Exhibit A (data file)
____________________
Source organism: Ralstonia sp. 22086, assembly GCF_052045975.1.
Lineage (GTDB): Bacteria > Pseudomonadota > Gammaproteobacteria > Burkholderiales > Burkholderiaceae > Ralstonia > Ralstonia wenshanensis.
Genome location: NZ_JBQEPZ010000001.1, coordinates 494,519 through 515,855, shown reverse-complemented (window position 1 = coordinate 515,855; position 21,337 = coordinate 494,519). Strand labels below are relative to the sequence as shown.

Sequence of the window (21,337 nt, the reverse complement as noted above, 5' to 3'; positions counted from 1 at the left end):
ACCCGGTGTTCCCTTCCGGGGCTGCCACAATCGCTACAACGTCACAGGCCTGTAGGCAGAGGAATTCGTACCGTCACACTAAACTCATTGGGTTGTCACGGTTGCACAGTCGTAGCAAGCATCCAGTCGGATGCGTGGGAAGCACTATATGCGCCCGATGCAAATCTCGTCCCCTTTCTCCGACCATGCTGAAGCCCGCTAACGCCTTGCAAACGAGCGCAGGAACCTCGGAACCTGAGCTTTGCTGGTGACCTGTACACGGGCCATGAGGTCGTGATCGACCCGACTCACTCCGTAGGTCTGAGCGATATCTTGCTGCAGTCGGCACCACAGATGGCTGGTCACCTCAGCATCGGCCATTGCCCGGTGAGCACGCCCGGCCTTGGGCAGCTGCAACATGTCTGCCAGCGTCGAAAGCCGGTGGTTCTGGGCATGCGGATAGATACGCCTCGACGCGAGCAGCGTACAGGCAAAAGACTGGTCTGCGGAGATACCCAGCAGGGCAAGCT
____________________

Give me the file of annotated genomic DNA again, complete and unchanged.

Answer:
Source organism: Ralstonia sp. 22086, assembly GCF_052045975.1.
Lineage (GTDB): Bacteria > Pseudomonadota > Gammaproteobacteria > Burkholderiales > Burkholderiaceae > Ralstonia > Ralstonia wenshanensis.
Genome location: NZ_JBQEPZ010000001.1, coordinates 494,519 through 515,855, shown reverse-complemented (window position 1 = coordinate 515,855; position 21,337 = coordinate 494,519). Strand labels below are relative to the sequence as shown.

Sequence of the window (21,337 nt, the reverse complement as noted above, 5' to 3'; positions counted from 1 at the left end):
ACCCGGTGTTCCCTTCCGGGGCTGCCACAATCGCTACAACGTCACAGGCCTGTAGGCAGAGGAATTCGTACCGTCACACTAAACTCATTGGGTTGTCACGGTTGCACAGTCGTAGCAAGCATCCAGTCGGATGCGTGGGAAGCACTATATGCGCCCGATGCAAATCTCGTCCCCTTTCTCCGACCATGCTGAAGCCCGCTAACGCCTTGCAAACGAGCGCAGGAACCTCGGAACCTGAGCTTTGCTGGTGACCTGTACACGGGCCATGAGGTCGTGATCGACCCGACTCACTCCGTAGGTCTGAGCGATATCTTGCTGCAGTCGGCACCACAGATGGCTGGTCACCTCAGCATCGGCCATTGCCCGGTGAGCACGCCCGGCCTTGGGCAGCTGCAACATGTCTGCCAGCGTCGAAAGCCGGTGGTTCTGGGCATGCGGATAGATACGCCTCGACGCGAGCAGCGTACAGGCAAAAGACTGGTCTGCGGAGATACCCAGCAGGGCAAGCT